GMAT Changed on April 16th - Read about the latest changes here

 It is currently 24 May 2018, 18:37

### GMAT Club Daily Prep

#### Thank you for using the timer - this advanced tool can estimate your performance and suggest more practice questions. We have subscribed you to Daily Prep Questions via email.

Customized
for You

we will pick new questions that match your level based on your Timer History

Track
Your Progress

every week, we’ll send you an estimated GMAT score based on your performance

Practice
Pays

we will pick new questions that match your level based on your Timer History

# Events & Promotions

###### Events & Promotions in June
Open Detailed Calendar

# M02-36

 new topic post reply Question banks Downloads My Bookmarks Reviews Important topics
Author Message
TAGS:

### Hide Tags

Math Expert
Joined: 02 Sep 2009
Posts: 45367
M02-36 [#permalink]

### Show Tags

16 Sep 2014, 00:19
Expert's post
6
This post was
BOOKMARKED
00:00

Difficulty:

45% (medium)

Question Stats:

54% (00:47) correct 46% (01:01) wrong based on 205 sessions

### HideShow timer Statistics

If $$x$$ is an integer, what is the value of $$x$$?

(1) $$x^2 = x^3$$

(2) $$x$$ is both a perfect square and a perfect cube. (Note: a perfect square, is an integer that can be written as the square of an integer. For example $$16=4^2$$, is a perfect square. Similarly a perfect cube, is an integer that can be written as the cube of an integer. For example $$27=3^3$$, is a perfect cube.)

_________________
Math Expert
Joined: 02 Sep 2009
Posts: 45367
Re M02-36 [#permalink]

### Show Tags

16 Sep 2014, 00:19
Official Solution:

Statement (1) by itself is insufficient. $$x$$ can be 0 or 1.

Statement (2) by itself is insufficient. Perfect squares are integers 0, 1, 4, 9, 16, and so on. Similarly, perfect cubes are: 0, 1, 8, 27, 64... Thus $$x$$ can be 0 or 1.

Statements (1) and (2) combined are insufficient. For example: $$x$$ can still be 0 or 1.

Answer: E
_________________
Director
Joined: 05 Sep 2010
Posts: 785
Re: M02-36 [#permalink]

### Show Tags

07 Nov 2014, 11:02
the hint in the question seems misleading especially when it is read very literally

hint says: Similarly a perfect cube, is an integer that can be written as the cube of some other integer-----------> this implies that 1 cannot be a perfect cube because 1 cannot be written as a cube of "some other integer" but yes it can be written as a cube of 1 itself !! , according to this hint numbers like 125 ( for 125 can be written as 5^3 ---->other integer 5 ) will fall into this definition .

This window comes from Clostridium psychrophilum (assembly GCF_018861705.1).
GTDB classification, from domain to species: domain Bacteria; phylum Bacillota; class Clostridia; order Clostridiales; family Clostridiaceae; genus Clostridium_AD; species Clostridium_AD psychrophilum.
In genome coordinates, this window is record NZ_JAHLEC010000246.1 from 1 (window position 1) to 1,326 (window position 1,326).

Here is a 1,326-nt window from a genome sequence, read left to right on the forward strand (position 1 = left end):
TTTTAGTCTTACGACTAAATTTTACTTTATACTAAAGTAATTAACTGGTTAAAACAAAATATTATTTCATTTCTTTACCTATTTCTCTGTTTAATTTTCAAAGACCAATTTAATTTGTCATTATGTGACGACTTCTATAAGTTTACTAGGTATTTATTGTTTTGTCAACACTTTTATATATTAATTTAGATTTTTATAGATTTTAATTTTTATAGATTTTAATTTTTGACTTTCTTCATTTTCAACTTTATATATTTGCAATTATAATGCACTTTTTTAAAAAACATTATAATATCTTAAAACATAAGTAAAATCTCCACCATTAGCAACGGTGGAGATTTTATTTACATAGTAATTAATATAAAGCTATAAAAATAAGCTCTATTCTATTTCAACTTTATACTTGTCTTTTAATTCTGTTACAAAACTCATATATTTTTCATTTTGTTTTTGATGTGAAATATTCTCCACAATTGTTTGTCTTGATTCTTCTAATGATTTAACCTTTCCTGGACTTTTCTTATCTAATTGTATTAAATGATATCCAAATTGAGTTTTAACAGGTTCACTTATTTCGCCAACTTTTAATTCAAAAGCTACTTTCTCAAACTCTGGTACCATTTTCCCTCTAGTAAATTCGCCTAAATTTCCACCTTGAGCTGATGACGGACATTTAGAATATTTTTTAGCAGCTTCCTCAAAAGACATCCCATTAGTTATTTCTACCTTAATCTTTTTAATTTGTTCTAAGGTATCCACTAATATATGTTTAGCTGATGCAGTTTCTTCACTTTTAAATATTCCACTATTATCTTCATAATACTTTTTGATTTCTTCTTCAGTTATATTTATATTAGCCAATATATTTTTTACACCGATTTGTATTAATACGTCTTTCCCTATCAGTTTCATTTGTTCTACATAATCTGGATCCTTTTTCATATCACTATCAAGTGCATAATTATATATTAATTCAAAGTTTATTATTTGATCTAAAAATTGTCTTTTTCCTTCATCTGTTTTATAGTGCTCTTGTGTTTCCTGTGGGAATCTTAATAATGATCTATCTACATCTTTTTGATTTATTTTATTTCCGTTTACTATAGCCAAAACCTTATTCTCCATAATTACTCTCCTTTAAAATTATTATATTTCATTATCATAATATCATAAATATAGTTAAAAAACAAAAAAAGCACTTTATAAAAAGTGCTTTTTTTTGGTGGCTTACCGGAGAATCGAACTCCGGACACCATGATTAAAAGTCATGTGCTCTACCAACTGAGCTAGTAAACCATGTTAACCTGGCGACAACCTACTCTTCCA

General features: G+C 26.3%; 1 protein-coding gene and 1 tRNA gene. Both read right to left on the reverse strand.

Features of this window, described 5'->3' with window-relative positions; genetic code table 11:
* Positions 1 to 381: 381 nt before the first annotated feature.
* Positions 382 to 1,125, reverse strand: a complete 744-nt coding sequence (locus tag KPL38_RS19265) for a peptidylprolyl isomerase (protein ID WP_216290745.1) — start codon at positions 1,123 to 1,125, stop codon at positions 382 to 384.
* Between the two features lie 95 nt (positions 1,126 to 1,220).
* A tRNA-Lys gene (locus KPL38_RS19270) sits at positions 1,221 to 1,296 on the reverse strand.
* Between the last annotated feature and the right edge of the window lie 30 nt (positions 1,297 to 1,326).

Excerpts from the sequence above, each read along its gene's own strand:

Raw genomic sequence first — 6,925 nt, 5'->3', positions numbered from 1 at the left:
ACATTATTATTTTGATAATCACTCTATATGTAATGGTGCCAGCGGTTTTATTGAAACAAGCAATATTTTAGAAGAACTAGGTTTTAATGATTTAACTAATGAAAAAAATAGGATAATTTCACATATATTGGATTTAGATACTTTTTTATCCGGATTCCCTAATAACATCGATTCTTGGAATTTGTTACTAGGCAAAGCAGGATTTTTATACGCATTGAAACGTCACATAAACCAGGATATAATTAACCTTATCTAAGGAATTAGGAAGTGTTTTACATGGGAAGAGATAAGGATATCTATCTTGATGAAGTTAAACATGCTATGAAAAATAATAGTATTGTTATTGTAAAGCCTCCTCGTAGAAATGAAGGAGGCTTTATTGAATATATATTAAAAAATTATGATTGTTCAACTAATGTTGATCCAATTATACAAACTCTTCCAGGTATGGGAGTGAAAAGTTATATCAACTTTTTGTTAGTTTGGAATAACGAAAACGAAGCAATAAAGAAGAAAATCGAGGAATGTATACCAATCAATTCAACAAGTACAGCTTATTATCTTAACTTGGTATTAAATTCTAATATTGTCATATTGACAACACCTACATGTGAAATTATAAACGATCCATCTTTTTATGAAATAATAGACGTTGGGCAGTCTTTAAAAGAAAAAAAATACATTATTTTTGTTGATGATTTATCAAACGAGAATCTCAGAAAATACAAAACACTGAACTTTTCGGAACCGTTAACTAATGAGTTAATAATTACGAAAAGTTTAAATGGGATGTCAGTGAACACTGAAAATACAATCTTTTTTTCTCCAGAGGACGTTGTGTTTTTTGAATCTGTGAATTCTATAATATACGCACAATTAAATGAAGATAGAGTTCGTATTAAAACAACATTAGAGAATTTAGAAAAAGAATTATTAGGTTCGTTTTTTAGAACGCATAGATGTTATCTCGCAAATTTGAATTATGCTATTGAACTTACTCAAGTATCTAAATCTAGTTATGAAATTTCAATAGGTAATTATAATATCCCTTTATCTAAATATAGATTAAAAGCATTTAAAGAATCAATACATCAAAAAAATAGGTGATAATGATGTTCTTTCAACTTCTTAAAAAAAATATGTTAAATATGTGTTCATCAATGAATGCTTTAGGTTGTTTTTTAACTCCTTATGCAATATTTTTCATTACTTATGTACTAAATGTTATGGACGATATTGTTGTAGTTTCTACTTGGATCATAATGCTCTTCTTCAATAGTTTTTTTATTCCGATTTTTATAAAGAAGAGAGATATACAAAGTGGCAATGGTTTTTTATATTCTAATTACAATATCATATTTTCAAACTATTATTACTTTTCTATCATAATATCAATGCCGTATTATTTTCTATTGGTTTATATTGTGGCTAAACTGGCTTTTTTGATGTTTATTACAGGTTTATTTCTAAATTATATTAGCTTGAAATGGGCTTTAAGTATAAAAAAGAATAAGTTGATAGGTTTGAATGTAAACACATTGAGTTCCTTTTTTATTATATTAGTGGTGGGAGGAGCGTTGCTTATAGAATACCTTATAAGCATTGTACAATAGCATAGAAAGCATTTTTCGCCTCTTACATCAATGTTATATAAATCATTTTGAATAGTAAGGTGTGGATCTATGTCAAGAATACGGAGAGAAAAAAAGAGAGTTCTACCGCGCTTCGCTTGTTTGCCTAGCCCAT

however , if one does not look at the hint then it is oki because as per common knowledge 1 does qualify as perfect cube
Manager
Joined: 18 Jul 2013
Posts: 69
Location: Italy
GMAT 1: 600 Q42 V31
GMAT 2: 700 Q48 V38
Re: M02-36 [#permalink]

### Show Tags

27 Dec 2014, 05:27
aditya8062 wrote:
the hint in the question seems misleading especially when it is read very literally

hint says: Similarly a perfect cube, is an integer that can be written as the cube of some other integer-----------> this implies that 1 cannot be a perfect cube because 1 cannot be written as a cube of "some other integer" but yes it can be written as a cube of 1 itself !! , according to this hint numbers like 125 ( for 125 can be written as 5^3 ---->other integer 5 ) will fall into this definition .
however , if one does not look at the hint then it is oki because as per common knowledge 1 does qualify as perfect cube

i agree with you,
this definition confused me
Intern
Joined: 09 Mar 2013
Posts: 18
Location: Russian Federation
Concentration: General Management, Entrepreneurship
GMAT 1: 550 Q43 V23
GMAT 2: 590 Q49 V22
GMAT 3: 690 Q49 V34
GMAT 4: 740 Q49 V41
Re: M02-36 [#permalink]

### Show Tags

29 Apr 2015, 18:12
It's a quite controversial problem.
Hope I won't face similar one on the GMAT.

http://mathforum.org/library/drmath/view/52368.html
http://www.ask.com/math/zero-perfect-sq ... 33a2cfecf1
Manager
Joined: 31 Jul 2014
Posts: 138
GMAT 1: 630 Q48 V29
Re: M02-36 [#permalink]

### Show Tags

24 Sep 2015, 12:19
Bunuel wrote:
Official Solution:

Statement (1) by itself is insufficient. $$x$$ can be 0 or 1.

Statement (2) by itself is insufficient. Perfect squares are integers 0, 1, 4, 9, 16, and so on. Similarly, perfect cubes are: 0, 1, 8, 27, 64... Thus $$x$$ can be 0 or 1.